Existing data on site history can provide useful information on potential causes and sources of groundwater contamination. Data that should be collected include old maps and aerial photographs, interviews with present and former employees at the plant site, records of operations, records of product losses and spills, waste disposal practices, and the list of contaminants generated over the operating history of the site. The inventory must also include a history of the raw materials used and wastes disposed of over the years as industrial processes changed. Particular attention should be paid to potential sources of ground-water contamination such as locations of abandoned and active landfills and wastewater impoundments, buried product pipelines, old sewers, tanks, cesspools, dry wells, product storage areas, product loading areas, storm water collection areas, and previous spill areas.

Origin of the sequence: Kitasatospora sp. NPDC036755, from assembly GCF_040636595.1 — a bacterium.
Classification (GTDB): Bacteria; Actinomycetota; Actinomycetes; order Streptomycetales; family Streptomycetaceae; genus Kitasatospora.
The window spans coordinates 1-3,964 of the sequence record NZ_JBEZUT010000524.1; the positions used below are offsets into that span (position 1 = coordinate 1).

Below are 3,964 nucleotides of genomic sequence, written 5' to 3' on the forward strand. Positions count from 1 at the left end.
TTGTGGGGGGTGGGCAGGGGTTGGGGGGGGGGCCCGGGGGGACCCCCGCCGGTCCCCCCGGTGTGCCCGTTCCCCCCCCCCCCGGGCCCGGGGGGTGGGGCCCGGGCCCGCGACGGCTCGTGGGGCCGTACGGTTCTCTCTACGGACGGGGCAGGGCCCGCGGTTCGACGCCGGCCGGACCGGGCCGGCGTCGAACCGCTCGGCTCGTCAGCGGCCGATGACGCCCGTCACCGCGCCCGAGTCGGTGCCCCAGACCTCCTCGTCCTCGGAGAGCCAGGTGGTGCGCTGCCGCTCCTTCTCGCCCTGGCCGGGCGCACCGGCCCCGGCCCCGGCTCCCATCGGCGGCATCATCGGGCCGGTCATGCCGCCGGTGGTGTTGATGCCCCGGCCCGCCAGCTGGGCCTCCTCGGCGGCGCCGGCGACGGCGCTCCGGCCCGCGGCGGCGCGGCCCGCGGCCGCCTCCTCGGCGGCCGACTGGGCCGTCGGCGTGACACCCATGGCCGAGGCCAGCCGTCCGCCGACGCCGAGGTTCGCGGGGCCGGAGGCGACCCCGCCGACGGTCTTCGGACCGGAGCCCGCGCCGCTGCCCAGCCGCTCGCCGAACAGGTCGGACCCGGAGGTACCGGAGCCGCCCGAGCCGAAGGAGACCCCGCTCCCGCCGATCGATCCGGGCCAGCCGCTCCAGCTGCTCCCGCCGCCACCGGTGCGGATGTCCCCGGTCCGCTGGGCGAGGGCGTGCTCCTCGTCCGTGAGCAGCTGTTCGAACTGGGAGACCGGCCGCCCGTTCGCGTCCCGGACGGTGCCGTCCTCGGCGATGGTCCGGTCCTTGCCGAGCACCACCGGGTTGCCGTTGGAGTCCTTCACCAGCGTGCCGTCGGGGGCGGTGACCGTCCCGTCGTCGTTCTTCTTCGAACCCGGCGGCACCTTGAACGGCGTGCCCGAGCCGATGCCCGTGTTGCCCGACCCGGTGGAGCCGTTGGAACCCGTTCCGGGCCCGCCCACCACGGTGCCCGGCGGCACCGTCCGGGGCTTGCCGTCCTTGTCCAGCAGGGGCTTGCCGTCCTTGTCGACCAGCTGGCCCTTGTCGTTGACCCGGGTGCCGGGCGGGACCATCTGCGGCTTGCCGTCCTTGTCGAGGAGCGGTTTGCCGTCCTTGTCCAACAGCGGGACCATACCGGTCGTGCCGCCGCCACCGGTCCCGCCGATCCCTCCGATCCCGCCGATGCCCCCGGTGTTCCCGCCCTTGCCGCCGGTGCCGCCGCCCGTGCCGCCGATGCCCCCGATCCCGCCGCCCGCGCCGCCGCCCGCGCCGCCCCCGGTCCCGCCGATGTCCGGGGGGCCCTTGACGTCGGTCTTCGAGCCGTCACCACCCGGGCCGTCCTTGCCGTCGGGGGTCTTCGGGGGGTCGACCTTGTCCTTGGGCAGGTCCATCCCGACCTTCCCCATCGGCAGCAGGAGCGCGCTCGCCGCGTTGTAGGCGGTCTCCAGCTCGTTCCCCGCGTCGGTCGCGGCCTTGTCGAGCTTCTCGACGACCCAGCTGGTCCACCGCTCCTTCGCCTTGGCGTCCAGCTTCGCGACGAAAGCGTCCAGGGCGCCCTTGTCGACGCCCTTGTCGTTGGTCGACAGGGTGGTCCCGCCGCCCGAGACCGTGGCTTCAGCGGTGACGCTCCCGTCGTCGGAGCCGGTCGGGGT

In addition, foundation borings or construction details of supply wells can provide firsthand information on the types and characteristics of subsurface soils and ground-water at the site. Chemical data may be available from the results of previous monitoring activities at the site or at adjacent properties. These data should be analyzed and plotted on base maps and used to estimate background groundwater and soil quality.
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